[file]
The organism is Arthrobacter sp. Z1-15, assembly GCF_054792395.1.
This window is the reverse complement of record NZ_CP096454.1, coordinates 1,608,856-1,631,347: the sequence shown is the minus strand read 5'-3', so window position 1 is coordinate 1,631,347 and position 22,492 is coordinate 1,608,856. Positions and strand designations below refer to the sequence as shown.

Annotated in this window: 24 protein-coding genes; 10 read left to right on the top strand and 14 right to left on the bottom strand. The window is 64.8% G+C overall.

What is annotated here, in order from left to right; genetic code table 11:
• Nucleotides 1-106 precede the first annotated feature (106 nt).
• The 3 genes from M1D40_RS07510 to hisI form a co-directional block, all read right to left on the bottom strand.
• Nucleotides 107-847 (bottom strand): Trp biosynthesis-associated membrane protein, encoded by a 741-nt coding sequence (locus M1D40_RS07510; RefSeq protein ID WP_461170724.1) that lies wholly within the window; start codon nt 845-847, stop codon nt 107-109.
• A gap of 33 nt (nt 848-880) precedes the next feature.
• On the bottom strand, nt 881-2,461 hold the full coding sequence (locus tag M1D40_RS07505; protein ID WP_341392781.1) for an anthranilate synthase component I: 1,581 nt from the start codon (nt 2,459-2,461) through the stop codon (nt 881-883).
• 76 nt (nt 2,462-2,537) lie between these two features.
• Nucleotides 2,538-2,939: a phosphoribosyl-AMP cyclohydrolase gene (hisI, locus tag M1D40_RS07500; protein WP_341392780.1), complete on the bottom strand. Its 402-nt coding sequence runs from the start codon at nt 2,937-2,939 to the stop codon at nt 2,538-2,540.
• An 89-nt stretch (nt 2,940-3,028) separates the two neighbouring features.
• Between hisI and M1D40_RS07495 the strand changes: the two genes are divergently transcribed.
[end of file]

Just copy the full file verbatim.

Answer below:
The organism is Arthrobacter sp. Z1-15, assembly GCF_054792395.1.
This window is the reverse complement of record NZ_CP096454.1, coordinates 1,608,856-1,631,347: the sequence shown is the minus strand read 5'-3', so window position 1 is coordinate 1,631,347 and position 22,492 is coordinate 1,608,856. Positions and strand designations below refer to the sequence as shown.

Annotated in this window: 24 protein-coding genes; 10 read left to right on the top strand and 14 right to left on the bottom strand. The window is 64.8% G+C overall.

What is annotated here, in order from left to right; genetic code table 11:
• Nucleotides 1-106 precede the first annotated feature (106 nt).
• The 3 genes from M1D40_RS07510 to hisI form a co-directional block, all read right to left on the bottom strand.
• Nucleotides 107-847 (bottom strand): Trp biosynthesis-associated membrane protein, encoded by a 741-nt coding sequence (locus M1D40_RS07510; RefSeq protein ID WP_461170724.1) that lies wholly within the window; start codon nt 845-847, stop codon nt 107-109.
• A gap of 33 nt (nt 848-880) precedes the next feature.
• On the bottom strand, nt 881-2,461 hold the full coding sequence (locus tag M1D40_RS07505; protein ID WP_341392781.1) for an anthranilate synthase component I: 1,581 nt from the start codon (nt 2,459-2,461) through the stop codon (nt 881-883).
• 76 nt (nt 2,462-2,537) lie between these two features.
• Nucleotides 2,538-2,939: a phosphoribosyl-AMP cyclohydrolase gene (hisI, locus tag M1D40_RS07500; protein WP_341392780.1), complete on the bottom strand. Its 402-nt coding sequence runs from the start codon at nt 2,937-2,939 to the stop codon at nt 2,538-2,540.
• An 89-nt stretch (nt 2,940-3,028) separates the two neighbouring features.
• Between hisI and M1D40_RS07495 the strand changes: the two genes are divergently transcribed.